Fifty-one patients were allocated sequentially to continuous or intermittent (five on/two off days) buparlisib administration on an every-4-week schedule. Buparlisib's maximum-tolerated dose (MTD) was 100 mg/d. Common drug-related adverse events included ≤ grade 2 hyperglycemia, nausea, fatigue, transaminitis, and mood disorders. The clinical benefit rate (lack of progression ≥ 6 months) among all patients treated at the MTD was 31%, including two objective responses in the continuous dose arm. Of seven patients remaining on treatment ≥ 12 months, three had tumors with PIK3CA hot-spot mutation. Patients exhibiting metabolic disease progression by [18F]FDG-PET/CT scan at 2 weeks progressed rapidly on therapy.
Conclusion
The letrozole and buparlisib combination was safe, with reversible toxicities regardless of schedule administration. Clinical activity was observed independent of PIK3CA mutation status. No metabolic response by [18F]FDG-PET/CT scan at 2 weeks was associated with rapid disease progression. Phase III trials of buparlisib and endocrine therapy in patients with ER-positive breast cancer are ongoing.
doi:10.1200/JCO.2013.54.0518
PMCID: PMC3986383  PMID: 24663045
17.  Computational Prediction of Protein-Protein Interactions 
The prediction of protein-protein interactions and kinase-specific phosphorylation sites on individual proteins is critical for correctly placing proteins within signaling pathways and networks. The importance of this type of annotation continues to increase with the continued explosion of genomic and proteomic data, particularly with emerging data categorizing posttranslational modifications on a large scale. A variety of computational tools are available for this purpose. In this chapter, we review the general methodologies for these types of computational predictions and present a detailed user-focused tutorial of one such method and computational tool, Scansite, which is freely available to the entire scientific community over the Internet.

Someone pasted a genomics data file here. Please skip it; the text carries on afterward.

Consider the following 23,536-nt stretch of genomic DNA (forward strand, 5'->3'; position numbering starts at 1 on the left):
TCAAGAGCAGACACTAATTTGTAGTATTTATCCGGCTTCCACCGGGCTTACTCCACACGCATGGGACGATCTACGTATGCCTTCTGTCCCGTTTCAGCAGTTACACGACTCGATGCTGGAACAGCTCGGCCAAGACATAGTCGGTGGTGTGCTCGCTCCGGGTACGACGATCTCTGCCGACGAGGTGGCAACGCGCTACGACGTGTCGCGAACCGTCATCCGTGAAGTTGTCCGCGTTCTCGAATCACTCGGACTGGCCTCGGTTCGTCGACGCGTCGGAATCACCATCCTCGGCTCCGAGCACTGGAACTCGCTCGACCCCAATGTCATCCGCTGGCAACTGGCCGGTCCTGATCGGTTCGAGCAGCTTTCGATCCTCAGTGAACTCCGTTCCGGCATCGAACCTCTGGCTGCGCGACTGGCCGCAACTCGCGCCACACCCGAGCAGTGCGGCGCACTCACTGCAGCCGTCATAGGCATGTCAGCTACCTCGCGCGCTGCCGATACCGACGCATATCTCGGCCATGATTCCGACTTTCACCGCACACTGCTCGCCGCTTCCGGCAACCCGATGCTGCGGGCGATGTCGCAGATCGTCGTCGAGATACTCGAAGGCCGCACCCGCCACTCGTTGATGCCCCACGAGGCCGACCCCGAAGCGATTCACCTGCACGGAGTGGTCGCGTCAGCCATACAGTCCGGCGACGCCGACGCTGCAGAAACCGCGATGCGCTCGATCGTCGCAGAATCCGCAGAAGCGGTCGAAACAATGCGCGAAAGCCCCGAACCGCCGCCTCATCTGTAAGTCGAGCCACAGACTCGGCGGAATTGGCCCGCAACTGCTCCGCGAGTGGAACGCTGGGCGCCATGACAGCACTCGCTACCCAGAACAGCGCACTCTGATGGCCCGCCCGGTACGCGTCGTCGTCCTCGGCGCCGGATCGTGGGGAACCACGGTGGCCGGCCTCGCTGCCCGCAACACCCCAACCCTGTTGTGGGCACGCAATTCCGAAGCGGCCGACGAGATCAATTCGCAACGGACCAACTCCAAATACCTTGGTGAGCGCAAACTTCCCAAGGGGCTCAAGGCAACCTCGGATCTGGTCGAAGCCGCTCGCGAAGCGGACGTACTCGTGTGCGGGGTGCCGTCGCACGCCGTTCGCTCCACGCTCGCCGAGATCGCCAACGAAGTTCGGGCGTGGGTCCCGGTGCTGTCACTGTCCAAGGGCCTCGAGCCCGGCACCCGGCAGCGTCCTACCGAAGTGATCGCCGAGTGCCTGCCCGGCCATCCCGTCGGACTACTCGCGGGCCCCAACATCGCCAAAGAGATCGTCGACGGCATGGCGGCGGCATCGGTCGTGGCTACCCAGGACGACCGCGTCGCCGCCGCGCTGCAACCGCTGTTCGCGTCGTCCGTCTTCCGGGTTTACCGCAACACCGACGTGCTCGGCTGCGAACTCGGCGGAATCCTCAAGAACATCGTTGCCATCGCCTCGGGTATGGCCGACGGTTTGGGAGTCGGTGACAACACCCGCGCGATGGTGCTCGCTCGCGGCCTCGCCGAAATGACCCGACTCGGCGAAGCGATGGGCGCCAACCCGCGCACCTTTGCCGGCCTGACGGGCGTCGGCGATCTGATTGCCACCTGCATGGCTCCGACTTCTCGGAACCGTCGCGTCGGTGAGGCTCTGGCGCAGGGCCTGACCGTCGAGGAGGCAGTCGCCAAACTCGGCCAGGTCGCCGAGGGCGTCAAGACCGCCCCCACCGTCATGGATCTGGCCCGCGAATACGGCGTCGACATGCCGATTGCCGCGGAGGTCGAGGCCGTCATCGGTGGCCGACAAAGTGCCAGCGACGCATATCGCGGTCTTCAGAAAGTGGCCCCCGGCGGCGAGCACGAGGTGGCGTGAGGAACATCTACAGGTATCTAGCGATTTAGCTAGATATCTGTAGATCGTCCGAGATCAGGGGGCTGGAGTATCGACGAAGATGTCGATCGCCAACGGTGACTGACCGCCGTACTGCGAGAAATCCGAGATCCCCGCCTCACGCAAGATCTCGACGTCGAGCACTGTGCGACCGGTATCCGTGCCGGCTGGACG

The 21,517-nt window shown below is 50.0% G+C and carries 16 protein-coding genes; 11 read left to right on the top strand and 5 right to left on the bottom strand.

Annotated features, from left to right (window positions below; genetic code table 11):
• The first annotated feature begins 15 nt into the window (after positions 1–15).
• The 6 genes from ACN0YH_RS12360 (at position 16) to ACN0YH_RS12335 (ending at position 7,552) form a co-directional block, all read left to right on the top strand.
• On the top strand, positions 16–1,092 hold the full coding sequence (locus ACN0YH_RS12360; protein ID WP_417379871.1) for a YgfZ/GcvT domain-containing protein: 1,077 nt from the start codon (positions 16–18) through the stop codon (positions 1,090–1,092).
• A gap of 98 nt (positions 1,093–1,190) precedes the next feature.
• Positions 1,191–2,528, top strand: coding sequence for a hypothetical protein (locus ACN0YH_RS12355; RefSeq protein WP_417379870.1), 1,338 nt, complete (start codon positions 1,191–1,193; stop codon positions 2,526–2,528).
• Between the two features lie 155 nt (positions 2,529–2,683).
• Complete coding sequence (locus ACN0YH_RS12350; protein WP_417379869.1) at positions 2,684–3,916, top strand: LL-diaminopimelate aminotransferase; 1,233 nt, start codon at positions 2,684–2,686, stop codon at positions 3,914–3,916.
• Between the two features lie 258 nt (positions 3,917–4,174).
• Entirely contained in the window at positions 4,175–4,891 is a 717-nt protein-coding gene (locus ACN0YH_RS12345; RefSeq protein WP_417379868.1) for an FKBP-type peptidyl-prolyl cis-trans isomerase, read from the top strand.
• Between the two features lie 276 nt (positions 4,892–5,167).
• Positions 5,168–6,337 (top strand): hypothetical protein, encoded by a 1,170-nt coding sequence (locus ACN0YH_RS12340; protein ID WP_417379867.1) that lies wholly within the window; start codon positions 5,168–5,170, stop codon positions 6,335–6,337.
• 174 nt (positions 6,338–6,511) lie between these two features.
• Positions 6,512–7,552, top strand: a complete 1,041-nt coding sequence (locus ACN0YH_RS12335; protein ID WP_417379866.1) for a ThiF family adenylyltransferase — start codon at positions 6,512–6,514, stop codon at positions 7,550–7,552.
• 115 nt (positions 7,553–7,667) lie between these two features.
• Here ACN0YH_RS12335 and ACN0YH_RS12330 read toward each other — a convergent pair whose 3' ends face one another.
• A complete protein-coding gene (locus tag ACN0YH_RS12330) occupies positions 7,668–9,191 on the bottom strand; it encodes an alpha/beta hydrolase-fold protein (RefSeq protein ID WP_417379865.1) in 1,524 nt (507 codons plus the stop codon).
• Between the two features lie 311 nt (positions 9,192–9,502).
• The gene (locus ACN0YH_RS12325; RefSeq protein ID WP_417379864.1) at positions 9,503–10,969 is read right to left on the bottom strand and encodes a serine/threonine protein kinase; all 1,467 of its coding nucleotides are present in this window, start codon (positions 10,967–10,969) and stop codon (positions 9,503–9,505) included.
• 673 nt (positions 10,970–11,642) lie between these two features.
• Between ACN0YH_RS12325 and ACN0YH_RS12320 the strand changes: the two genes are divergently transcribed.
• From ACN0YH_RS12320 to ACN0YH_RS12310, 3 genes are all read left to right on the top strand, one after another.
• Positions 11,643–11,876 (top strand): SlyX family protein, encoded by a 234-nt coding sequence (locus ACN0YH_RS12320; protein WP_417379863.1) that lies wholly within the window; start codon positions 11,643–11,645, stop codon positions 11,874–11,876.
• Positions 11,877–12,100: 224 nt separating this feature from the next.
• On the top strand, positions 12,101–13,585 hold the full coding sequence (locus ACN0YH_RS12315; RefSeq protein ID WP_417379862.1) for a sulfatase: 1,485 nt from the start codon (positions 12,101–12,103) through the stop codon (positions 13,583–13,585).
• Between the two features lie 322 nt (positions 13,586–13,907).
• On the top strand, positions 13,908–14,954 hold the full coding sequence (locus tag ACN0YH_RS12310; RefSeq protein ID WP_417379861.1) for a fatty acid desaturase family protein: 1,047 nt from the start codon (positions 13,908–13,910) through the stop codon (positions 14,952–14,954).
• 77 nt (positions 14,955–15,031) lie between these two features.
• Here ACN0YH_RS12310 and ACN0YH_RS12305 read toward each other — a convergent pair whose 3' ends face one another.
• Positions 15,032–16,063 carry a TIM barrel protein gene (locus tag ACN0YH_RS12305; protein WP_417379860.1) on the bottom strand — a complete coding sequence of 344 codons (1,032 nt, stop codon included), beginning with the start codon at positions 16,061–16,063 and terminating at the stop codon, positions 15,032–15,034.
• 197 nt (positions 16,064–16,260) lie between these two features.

doi:10.1007/978-1-4939-2425-7_4
PMCID: PMC4435844  PMID: 25859943
Scansite; Protein-protein interaction prediction; Sequence motif; PSSM; Binding motif; Phosphorylation sites; Bioinformatics
18.  Targeting glutamine metabolism sensitizes pancreatic cancer to PARP-driven metabolic catastrophe induced by ß-lapachone 
Cancer & Metabolism  2015;3:12.
Background
Pancreatic ductal adenocarcinomas (PDA) activate a glutamine-dependent pathway of cytosolic nicotinamide adenine dinucleotide phosphate (NADPH) production to maintain redox homeostasis and support proliferation. Enzymes involved in this pathway (GLS1 (mitochondrial glutaminase 1), GOT1 (cytoplasmic glutamate oxaloacetate transaminase 1), and GOT2 (mitochondrial glutamate oxaloacetate transaminase 2)) are highly upregulated in PDA, and among these, inhibitors of GLS1 were recently deployed in clinical trials to target anabolic glutamine metabolism. However, single-agent inhibition of this pathway is cytostatic and unlikely to provide durable benefit in controlling advanced disease.